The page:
My husband John was diagnosed with colerectal cancer on 31st July 2009. It was hot, sunny day and I sat in the car reading a magazine (such a luxury for me !) waiting for the call to go and collect him and drive him home after his colonoscopy.
John had been " fast tracked " for tests by our lovely GP, but we thought she was being kind rather than suspecting something horrible lurking. John had had symptoms for months but couldn't bring himself to tell me. He had feared " the worst " all along.
When I got the call from the nurses, I went to the ward, all smiles, not expecting to be called into an office, to sit with John, a couple of nurses and the surgeon who had performed the colonoscopy. My stomach did a somersault as realisation dawned. Then we both heard the words everyone dreads. John had a large tumour at the top of his rectum. Biopsies had been taken but there was little doubt about the malignant nature of the tumour. Explanations, treatment plans, more explanations......surgery not possible at this point....too dangerous....radiotherapy and chemotherapy....I could see that John had stopped hearing... or listening ... and eventually, laden with booklets we walked back to the car. John ate chocolate, still slightly woozy, very relieved I'd understood what had been said because he "didn't want to hear", and I drove home, feeling sick, full of dread and trying to keep smiling.
And so began our new life, John... so strong, well, healthy...suddenly deemed to have a "killer disease", and me, who was supposed to know how to cope with everything which that disease might throw at us. I wished it had been me who had been diagnosed....I could have coped with that much easier. I would gladly have gone through all the treatments, all the didtress if he could have been spared. I would have given my life to save his. All John wanted was reassurance that everything would be sorted, cured, kissed all better, like a grazed knee. All I wanted was to fall into a big black hole and not to come out 'till he WAS all better.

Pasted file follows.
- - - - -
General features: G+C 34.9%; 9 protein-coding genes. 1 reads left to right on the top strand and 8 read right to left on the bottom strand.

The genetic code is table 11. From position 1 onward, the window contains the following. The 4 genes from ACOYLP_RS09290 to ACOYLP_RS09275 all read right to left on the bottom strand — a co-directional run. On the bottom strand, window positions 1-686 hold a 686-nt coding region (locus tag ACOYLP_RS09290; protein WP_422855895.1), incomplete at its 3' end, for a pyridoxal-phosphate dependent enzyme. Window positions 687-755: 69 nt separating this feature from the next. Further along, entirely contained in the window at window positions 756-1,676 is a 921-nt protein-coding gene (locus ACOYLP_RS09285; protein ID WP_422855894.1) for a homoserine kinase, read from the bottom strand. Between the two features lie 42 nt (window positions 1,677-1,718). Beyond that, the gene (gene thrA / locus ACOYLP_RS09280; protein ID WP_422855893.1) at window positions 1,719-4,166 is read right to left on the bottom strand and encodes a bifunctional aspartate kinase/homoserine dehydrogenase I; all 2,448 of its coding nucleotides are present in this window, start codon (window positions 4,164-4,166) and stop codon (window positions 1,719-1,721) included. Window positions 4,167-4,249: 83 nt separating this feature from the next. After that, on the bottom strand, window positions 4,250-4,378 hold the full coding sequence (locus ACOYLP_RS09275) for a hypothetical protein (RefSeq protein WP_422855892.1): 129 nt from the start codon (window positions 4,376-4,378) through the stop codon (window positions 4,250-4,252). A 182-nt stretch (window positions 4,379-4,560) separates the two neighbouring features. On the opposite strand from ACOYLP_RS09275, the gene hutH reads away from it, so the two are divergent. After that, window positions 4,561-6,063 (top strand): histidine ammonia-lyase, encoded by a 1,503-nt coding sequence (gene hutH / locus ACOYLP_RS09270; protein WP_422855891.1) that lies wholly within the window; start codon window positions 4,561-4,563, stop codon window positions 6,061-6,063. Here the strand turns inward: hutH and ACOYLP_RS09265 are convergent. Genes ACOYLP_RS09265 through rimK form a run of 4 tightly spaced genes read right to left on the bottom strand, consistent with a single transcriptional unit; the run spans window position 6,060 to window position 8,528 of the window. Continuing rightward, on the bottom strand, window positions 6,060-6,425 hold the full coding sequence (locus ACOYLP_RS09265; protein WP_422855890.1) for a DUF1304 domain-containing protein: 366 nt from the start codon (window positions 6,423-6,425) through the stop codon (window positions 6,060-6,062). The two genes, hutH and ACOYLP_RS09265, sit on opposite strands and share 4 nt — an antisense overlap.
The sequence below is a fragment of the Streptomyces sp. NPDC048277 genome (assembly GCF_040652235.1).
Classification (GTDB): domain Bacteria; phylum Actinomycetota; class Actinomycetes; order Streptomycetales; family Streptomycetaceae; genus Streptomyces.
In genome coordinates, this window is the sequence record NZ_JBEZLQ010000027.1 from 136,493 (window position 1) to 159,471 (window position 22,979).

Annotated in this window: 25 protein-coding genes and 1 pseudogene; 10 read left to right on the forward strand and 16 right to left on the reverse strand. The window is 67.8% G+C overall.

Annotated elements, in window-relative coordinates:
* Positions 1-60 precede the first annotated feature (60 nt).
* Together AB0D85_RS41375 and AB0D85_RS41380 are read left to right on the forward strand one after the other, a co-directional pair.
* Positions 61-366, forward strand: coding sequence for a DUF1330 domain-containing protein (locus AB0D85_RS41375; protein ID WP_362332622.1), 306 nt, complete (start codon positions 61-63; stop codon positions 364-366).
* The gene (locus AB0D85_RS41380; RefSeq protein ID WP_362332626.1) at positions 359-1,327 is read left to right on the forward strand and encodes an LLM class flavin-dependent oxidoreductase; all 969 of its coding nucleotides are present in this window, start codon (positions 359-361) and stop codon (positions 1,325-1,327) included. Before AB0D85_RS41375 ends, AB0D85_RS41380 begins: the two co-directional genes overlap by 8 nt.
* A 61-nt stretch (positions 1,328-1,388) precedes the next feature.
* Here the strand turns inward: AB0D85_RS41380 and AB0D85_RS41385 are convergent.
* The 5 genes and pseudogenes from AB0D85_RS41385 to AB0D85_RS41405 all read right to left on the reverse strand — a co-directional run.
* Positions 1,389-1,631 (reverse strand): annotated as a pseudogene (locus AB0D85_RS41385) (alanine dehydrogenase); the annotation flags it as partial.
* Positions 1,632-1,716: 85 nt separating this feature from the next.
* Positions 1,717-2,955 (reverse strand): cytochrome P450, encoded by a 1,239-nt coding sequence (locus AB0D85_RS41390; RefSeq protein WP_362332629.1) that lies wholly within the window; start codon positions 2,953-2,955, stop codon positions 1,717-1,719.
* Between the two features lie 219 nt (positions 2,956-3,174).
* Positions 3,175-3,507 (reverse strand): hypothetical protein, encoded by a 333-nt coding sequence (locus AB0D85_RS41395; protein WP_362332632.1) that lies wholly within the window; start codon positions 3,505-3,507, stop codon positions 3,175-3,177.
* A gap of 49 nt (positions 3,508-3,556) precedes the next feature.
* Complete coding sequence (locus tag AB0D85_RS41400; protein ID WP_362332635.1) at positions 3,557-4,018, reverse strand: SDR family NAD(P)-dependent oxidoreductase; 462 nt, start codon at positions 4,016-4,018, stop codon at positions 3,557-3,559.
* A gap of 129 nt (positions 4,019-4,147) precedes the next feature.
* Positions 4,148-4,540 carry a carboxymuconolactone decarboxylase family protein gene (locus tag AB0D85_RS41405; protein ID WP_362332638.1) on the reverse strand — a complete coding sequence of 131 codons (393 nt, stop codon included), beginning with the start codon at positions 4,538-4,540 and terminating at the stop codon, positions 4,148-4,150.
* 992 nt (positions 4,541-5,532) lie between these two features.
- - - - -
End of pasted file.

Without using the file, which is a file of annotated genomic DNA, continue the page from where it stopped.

Eventually John told family and friends about the cancer, what he was going through treatment-wise, and how he actually felt about it all. For my part I had never been so scared in my life, scared of the treatment not working, scared of him becoming ill, and even worse, feeling ill....how would I ever be able to help ? I wanted to scream and cry and not be the strong, capable wife I was seen to be by all and sundry.
I joined the Cornwall Bowel Cancer Support Group very early in it's existence and at our first meeting in The Knowledge Spa adjacent to the hospital, I met people who were well, no so well, scared, brave, cheerful....and I met those caring for them, many going through exactly the same nightmare as me. At last I wasn't alone. , I was among friendswho understood the role of a carer, drugs disoenser, taxi driver, and anything else required, while maintaining a calm and serene disposition !
Over the next six years untill John died, I found strength in helping John cope, and (hopefully) helping others in the same position as we'd found ourselves. Researching diets, supplements, talking to complementary practitioners was easy for me due to my full time job, and John remained very fit, strong and healthy right up to his last six months. John's oncoligist and our GP wanted to know what he was "on" to keep him so well. But helping someone cope with, even speak of, their emotions, their fears, theor concerns is very difficult and, dare I say especially when it's a man.. who has always been so self contained, so dependable and strong.
Respecting the right of someone NOT to speak of their vulnerabilities, their own dreads and nightmares, even when you love them more than life itself, is very, very hard and I gradually learned when to keep quiet and stop asking questions. Handling the physical, the pain, the indignity of some of the effects of colorectol cancer is simple in comparison to trying to understand how someone feels.
Everyone is different, but caring for somone you love is the most amazine "job" ever, and keeping oneself fit and healthy is important, but the last thing on ones mind ! I continue to try and support carers in any way I can and would do anything to make it even a little bit easier.